Spotlight on: My first year as a leader
Carla studied international business management, and then went on to complete the Management Start Up trainee program at Roche’s marketing and sales department. She is now Sales Manager of the Hospital Point of Care division at Roche Diagnostics Germany.
To become a leader – is this my goal? After successfully completing her studies, Carla had to decide which professional steps to take next. The Management Start Up trainee program at Roche offered her an opportunity to thoroughly explore this question.
You have taken up a managing position at a fairly young age – Which path did you take to get here?
The trainee program offered me a great opportunity to gain insights into various areas of the company and get to know different styles of leadership. Afterwards, I took a position in Account and Key Account Management that allowed me to put all the experiences I had gained in indirect staff management into practice. Coaching my colleagues and joining our forces to successfully complete a project was the most rewarding task for me. The next logical step was therefore direct management. I started in my current position in April 2017.
How did you prepare for your managing position?
My first management position also entailed a change in department – therefore, I had two challenges to deal with simultaneously. Thanks to my experience at Roche, I was able to quickly grasp the technical aspects, leaving more room for me to focus on leadership. When I started, I laid out a 100-day plan. However, after the first month, I realized that things often don’t go as planned, and I threw it out. I had been focusing on strategic issues, yet operational tasks were far more important at that stage. I learned a lot from this period, most of mental flexibility, composure, and poise. My advice to you is:
Stay calm, and don’t lose sight of your goal.
What is your biggest challenge?
Virtual management! In sales, you don’t always get to see your staff in person. Conversations are held on the phone or as video conferences. It’s a lot harder to interpret the emotional state of your co-workers through the phone than face-to-face. It can take longer to get to know your team this way and to build mutual trust.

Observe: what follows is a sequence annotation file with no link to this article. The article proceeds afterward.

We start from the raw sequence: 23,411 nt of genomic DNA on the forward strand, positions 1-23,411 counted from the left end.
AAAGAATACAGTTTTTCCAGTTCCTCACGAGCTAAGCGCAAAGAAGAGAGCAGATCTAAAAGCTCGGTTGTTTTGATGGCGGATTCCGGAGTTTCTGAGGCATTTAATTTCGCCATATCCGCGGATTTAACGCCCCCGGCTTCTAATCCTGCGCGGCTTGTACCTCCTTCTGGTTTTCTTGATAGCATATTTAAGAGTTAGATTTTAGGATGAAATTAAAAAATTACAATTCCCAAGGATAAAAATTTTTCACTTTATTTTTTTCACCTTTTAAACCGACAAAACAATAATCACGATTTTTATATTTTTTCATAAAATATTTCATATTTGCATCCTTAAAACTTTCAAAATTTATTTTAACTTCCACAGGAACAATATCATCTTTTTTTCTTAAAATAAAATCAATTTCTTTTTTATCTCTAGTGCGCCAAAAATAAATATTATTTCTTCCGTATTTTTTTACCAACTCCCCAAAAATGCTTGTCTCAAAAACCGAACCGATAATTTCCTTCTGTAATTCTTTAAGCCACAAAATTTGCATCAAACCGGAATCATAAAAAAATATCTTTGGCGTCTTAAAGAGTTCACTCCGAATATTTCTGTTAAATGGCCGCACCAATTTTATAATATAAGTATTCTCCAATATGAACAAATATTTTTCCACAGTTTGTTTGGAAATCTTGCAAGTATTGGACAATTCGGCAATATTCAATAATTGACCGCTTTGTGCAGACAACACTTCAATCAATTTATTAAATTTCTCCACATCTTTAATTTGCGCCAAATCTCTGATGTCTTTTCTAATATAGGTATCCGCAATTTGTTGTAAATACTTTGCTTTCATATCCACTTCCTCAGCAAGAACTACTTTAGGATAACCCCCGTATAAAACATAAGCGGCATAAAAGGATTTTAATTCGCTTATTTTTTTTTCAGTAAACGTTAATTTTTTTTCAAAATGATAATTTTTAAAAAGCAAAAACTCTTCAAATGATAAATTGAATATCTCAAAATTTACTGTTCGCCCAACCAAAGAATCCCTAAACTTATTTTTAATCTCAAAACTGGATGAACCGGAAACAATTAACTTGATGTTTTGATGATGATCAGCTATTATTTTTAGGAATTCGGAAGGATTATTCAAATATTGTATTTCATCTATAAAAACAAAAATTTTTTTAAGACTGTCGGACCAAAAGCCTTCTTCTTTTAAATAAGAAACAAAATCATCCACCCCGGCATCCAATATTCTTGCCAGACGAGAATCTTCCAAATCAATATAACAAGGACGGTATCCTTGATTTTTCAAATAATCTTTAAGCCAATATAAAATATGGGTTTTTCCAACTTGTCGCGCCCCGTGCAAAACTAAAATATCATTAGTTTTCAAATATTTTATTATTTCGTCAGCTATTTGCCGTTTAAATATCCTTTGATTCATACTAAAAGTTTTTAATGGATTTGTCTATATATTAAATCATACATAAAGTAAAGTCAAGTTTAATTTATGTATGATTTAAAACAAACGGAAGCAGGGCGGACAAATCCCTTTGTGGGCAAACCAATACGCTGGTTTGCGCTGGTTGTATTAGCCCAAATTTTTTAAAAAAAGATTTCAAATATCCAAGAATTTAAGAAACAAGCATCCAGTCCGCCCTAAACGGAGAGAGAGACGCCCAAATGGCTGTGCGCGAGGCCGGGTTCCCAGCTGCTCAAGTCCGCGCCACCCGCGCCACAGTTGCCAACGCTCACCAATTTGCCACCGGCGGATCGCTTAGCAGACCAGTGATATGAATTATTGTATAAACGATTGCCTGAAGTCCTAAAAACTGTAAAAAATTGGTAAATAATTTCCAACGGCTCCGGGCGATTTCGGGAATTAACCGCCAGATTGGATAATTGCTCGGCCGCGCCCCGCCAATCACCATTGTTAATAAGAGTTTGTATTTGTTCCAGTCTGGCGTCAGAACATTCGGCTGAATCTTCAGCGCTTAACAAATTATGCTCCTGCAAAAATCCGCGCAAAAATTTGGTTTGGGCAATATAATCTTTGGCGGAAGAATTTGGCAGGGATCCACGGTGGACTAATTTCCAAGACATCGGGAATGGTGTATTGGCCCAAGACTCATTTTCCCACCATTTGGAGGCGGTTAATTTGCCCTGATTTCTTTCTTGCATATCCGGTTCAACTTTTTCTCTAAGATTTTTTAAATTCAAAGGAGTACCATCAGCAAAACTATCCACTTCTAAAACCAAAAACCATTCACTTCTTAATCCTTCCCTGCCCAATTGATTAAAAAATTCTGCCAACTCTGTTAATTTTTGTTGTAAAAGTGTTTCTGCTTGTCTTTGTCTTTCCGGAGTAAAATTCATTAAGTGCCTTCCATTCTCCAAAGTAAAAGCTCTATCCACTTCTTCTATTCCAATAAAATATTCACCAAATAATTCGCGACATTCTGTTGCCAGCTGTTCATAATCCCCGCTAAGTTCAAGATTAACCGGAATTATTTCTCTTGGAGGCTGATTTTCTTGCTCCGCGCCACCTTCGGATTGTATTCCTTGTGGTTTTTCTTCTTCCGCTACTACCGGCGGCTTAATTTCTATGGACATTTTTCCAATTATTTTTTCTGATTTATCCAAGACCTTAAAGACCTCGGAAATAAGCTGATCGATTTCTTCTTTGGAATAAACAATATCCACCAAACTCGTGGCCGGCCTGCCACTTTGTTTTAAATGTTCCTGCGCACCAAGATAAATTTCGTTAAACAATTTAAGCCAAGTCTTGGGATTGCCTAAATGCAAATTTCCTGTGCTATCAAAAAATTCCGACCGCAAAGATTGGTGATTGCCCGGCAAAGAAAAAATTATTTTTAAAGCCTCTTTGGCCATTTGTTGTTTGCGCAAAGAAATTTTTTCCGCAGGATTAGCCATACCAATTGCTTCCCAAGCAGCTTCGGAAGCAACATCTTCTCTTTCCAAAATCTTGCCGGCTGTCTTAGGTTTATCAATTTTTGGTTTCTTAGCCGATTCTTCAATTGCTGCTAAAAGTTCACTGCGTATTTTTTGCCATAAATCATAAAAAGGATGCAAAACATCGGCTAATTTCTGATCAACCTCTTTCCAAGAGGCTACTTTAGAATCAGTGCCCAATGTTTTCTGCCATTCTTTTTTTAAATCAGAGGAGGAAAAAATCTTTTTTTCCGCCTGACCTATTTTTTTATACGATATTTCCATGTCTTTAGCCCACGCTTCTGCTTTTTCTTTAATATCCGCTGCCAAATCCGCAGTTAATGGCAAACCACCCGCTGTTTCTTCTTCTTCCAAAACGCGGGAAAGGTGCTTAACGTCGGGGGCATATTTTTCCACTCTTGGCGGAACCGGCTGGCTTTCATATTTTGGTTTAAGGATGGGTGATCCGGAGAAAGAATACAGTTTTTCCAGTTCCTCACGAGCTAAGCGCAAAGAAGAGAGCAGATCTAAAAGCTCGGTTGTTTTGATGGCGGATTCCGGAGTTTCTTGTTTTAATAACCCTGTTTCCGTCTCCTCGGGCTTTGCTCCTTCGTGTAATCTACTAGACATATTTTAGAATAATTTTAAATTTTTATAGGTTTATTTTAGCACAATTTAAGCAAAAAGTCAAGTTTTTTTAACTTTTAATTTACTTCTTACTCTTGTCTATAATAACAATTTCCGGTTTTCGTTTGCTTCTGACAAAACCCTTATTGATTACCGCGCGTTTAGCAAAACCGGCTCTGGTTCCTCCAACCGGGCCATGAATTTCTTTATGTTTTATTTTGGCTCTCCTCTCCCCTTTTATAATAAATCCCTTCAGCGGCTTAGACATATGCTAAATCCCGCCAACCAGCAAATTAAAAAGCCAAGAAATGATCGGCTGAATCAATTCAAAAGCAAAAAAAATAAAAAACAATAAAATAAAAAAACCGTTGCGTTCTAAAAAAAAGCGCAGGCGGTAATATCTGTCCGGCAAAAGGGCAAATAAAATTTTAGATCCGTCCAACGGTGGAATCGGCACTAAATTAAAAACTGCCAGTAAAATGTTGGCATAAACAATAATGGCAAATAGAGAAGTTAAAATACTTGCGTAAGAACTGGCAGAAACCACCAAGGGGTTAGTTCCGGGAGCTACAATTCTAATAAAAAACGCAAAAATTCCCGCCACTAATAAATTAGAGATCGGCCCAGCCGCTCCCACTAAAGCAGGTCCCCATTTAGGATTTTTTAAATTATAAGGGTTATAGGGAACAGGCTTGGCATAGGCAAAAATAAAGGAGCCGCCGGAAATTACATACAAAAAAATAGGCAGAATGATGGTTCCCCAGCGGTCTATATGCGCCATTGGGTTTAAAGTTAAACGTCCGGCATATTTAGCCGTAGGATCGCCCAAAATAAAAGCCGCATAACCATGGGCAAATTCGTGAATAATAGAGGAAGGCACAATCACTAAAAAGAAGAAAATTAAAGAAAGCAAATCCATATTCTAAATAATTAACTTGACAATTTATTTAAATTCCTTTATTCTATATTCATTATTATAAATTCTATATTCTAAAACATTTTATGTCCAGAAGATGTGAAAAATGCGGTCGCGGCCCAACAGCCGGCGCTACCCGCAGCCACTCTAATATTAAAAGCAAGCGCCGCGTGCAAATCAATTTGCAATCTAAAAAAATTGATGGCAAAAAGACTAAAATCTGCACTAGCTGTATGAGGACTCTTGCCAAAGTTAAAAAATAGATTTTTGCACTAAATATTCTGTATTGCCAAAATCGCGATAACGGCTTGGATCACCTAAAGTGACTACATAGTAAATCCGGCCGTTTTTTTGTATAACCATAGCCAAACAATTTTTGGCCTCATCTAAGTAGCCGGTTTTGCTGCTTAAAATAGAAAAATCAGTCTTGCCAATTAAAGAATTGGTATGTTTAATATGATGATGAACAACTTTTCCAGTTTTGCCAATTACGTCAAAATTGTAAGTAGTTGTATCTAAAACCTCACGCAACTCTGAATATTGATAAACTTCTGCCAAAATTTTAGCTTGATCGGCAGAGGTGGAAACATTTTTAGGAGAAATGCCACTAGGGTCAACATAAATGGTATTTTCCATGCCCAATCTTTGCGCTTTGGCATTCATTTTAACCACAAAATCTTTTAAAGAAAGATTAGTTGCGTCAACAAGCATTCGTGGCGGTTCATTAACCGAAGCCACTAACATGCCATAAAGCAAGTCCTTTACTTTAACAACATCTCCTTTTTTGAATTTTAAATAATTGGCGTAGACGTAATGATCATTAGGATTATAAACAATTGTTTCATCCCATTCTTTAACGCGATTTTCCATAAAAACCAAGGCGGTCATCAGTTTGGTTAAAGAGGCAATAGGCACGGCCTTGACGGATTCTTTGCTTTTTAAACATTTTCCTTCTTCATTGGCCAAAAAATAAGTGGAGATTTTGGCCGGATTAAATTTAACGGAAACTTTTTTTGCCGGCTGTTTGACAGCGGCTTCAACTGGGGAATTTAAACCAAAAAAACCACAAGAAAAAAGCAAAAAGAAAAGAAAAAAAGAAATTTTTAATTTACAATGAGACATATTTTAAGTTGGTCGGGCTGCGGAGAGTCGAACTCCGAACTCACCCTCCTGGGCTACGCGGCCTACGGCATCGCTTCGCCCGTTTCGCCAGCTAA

Another thing to be aware of is that as a manager, you take responsibility no longer just for yourself, but for your whole team. It’s crucial to have a higher goal – a team vision – that will guide the way and create a sense of unity. This vision should fit into the context of the company and department strategy. Every personnel change sets a team back to its „discovery phase“. This poses a challenge for both the team and its manager. But it is also a chance to bring in fresh momentum and to grow as a team.
Which qualifications are required for a managing position?
Speaking from my own experience and from what I learned from various other managers, it’s not really possible to plan a managing position for yourself. You can work towards this goal, but as in all areas of life, a little bit of luck is needed. What is definitely required is the will to lead other people, to coach them and to organize every working day. The biggest appeal for me was and still is being an entrepreneur within a company. This means leading other people to use their strengths accordingly, and create the basis for joint success. A good knowledge of human nature is a helpful tool. Additionally, strong technical knowledge is required. It helps, of course, if you have yourself worked in the positions you are now managing, though in reality, this may not always be possible. I think the desire to make a change and to stay flexible at mind in the process, as well as being able to make decisions without knowing all the facts, are crucial skills for a managing position.
What would be your advice to co-workers that are striving for a managing position?
Networking, networking, networking. And of course being open with your direct manager and informing them of your wish for professional growth. However, you need to be aware that your development lies in your own hands.
A certain interest for the bigger contexts within the company, locally and globally, is required. You should encourage a tolerant, mindful and appreciative work environment. Periodic constructive feedback from your superiors will help you to fuel your development and fine-tune your self-reflexion skills.